Seyfarth Synopsis: New York’s Paid Family Leave program continues to expand in 2019 and employers should be aware of important updates, including the increase to 10 weeks of leave, the 55% wage replacement, and the expansion of the definition of “serious health condition” to include organ donors. Additionally, Governor Cuomo recently issued a veto memorandum outlining his reasons for rejecting the addition of bereavement leave.
Changes for 2019
Beginning in 2019, employees may take up to 10 weeks of New York Paid Family Leave (“NYPFL”) for qualifying events, including bonding with a new child, caring for a family member with a serious health condition, or assisting loved ones when a family member is deployed abroad on active military service. The 2019 benefit was also increased to 55% of the employee’s average weekly wage, which is capped at 55% of the state’s average weekly wage. The average weekly wage in New York State for 2019 is $1,357.11.
Employers should be aware that as of February 3, 2019, the definition of “serious health condition” will be expanded to include preparation and recovery from surgery related to organ or tissue donation.
Cuomo’s Bereavement Leave Veto
Governor Cuomo recently vetoed Senate Bill 8380-A. which would have amended Article 9 of the Workers’ Compensation Law to add bereavement leave to the already-existing categories of leave covered by NYPFL. In support of this action, the Governor issued a veto memorandum. in which he outlined his chief concerns with the bill as currently drafted.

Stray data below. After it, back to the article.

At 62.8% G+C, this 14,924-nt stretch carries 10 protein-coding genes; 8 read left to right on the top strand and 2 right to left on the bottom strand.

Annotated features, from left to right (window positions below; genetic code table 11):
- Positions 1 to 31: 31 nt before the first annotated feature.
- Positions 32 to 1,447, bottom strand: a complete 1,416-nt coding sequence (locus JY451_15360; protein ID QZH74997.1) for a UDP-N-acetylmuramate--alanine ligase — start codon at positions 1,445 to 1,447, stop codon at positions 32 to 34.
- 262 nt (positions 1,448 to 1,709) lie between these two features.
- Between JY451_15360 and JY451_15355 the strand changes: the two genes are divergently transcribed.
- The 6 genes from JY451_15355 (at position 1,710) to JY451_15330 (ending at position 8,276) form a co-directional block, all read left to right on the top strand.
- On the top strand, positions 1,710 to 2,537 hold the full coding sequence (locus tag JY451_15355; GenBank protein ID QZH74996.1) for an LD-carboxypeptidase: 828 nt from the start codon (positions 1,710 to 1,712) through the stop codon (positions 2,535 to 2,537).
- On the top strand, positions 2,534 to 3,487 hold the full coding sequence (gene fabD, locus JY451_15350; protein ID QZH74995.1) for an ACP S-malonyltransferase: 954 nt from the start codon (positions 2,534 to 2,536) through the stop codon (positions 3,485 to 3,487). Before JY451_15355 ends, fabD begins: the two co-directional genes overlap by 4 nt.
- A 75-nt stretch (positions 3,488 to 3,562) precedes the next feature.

The Governor focused on there being no provision regarding the time during which the leave could be taken. This point was highlighted by contrasting the proposed bereavement leave with existing bonding leave. Whereas bonding leave must be taken within 12 months of the qualifying event, bereavement leave under the Senate Bill contained no similar restriction, leading to a virtually limitless amount of leave, especially if taken intermittently.
Although bereavement leave will not be permitted under the law this year, the Governor pledged to work with the Legislature to resolve the issues he identified in his veto memorandum, leaving the possibility that bereavement leave may be revived in the future. We will continue to monitor and track developments regarding NYPFL.
As most policies will require revision by February 3, 2019 to expand the definition of “serious health condition,” this is a good opportunity for employers to assess whether their policies and procedures, including payroll practices, are compliant with NYPFL. Contact your Seyfarth Shaw attorney for advice and best practices.